A hierarchical learning architecture with multiple-goal representations based on adaptive dynamic programming
ABSTRACT In this paper we propose a hierarchical learning architecture with multiple-goal representations based on adaptive dynamic programming (ADP). The key idea of this architecture is to integrate a reference network to provide the internal reinforcement representation (secondary reinforcement signal) to interact with the operation of the learning system. Such a reference network serves an important role to build the internal goal representations. Furthermore, motivated by recent research in neurobiological and psychology research, the proposed ADP architecture can be designed in a hierarchical way, in which different levels of internal reinforcement signals can be developed to represent multi-level goals for the intelligent system. Detailed system level architecture, learning and adaptation principle, and simulation results are presented in this work to demonstrate the effectiveness of this work.
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ABSTRACT: The development of an intelligent electric grid of future, a smart grid, has attracted significant amount of attention recently from academia, industry, and government as well. Among many efforts toward this objective, computational intelligence research could provide important technical support to help the society to accomplish this goal. In this paper, I present a high level discussion on the vision of smart grid and how computational intelligence research can provide critical technical support to this vision. Specifically, wide area situational awareness and adaptive dynamic programming (ADP) based intelligent control are used as two examples in this work to illustrate the potential technical contributions of computational intelligence research toward the long-term objective of a smart grid. Numerous recent activities in the society on smart grid as well as future challenges and opportunities in this field are also highlighted and discussed in this paper.Neural Networks (IJCNN), The 2010 International Joint Conference on; 08/2010
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ABSTRACT: In this paper, we investigate the application of adaptive dynamic programming (ADP) for a real industrial-based control problem. Our focus includes two aspects. First, we consider the multiple-input and multiple-output (MIMO) ADP design for online learning and control. Specifically, we consider the action network with multiple outputs as control signals to be sent to the system under control, which provides the capability of this approach to be more applicable to real engineering problems with multiple control variables. Second, we apply this approach to a real industrial application problem to control the tension and height of the looper system in a hot strip mill system. Our intention is to demonstrate the adaptive learning and control performance of the ADP with such a real system. Our results demonstrate the effectiveness of this approach.Advances in Neural Networks - ISNN 2011 - 8th International Symposium on Neural Networks, ISNN 2011, Guilin, China, May 29-June 1, 2011, Proceedings, Part III; 01/2011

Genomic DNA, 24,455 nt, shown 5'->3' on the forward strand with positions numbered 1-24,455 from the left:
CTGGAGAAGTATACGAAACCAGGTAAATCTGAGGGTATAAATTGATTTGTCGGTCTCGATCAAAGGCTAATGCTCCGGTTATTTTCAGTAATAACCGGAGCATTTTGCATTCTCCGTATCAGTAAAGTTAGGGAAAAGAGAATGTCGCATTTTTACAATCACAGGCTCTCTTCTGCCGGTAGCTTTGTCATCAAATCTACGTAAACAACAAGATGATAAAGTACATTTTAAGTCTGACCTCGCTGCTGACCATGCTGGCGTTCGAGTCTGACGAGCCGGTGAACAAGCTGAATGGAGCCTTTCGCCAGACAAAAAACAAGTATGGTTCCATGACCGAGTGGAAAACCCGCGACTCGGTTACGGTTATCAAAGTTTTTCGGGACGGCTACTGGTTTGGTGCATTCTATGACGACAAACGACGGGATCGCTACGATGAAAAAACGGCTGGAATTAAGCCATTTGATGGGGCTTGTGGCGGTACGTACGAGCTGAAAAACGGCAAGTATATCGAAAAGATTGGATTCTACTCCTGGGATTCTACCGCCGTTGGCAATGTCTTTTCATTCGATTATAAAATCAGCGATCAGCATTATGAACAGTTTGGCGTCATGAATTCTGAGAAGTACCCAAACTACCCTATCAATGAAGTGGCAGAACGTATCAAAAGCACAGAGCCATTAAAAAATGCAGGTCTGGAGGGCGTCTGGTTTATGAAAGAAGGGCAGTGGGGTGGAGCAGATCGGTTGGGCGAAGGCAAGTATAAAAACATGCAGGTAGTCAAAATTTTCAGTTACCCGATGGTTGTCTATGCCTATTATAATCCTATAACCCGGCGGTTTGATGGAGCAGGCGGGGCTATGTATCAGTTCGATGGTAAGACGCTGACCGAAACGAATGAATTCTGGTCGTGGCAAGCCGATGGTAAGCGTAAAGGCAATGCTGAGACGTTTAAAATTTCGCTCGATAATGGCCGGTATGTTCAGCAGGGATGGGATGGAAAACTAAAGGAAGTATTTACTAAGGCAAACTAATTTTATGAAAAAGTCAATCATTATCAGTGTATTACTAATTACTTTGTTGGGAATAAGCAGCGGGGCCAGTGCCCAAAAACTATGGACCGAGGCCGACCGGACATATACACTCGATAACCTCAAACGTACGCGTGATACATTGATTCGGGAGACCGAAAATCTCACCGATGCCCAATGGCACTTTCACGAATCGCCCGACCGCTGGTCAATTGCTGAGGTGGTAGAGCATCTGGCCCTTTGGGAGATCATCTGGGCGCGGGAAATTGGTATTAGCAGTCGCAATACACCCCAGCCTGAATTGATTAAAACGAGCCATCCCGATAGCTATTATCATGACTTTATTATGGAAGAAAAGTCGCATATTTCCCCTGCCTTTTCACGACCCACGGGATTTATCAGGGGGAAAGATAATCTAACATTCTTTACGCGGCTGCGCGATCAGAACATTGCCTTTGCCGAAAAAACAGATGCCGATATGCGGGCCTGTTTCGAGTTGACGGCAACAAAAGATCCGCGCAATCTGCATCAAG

Conference Paper: Adaptive dynamic programming with balanced weights seeking strategy[Show abstract] [Hide abstract]
ABSTRACT: In this paper we propose to integrate the recursive Levenberg-Marquardt method into the adaptive dynamic programming (ADP) design for improved learning and adaptive control performance. Our key motivation is to consider a balanced weight updating strategy with the consideration of both robustness and convergence during the online learning process. Specifically, a modified recursive Levenberg-Marquardt (LM) method is integrated into both the action network and critic network of the ADP design, and a detailed learning algorithm is proposed to implement this approach. We test the performance of our approach based on the triple link inverted pendulum, a popular benchmark in the community, to demonstrate online learning and control strategy. Experimental results and comparative study under different noise conditions demonstrate the effectiveness of this approach.Adaptive Dynamic Programming And Reinforcement Learning (ADPRL), 2011 IEEE Symposium on; 05/2011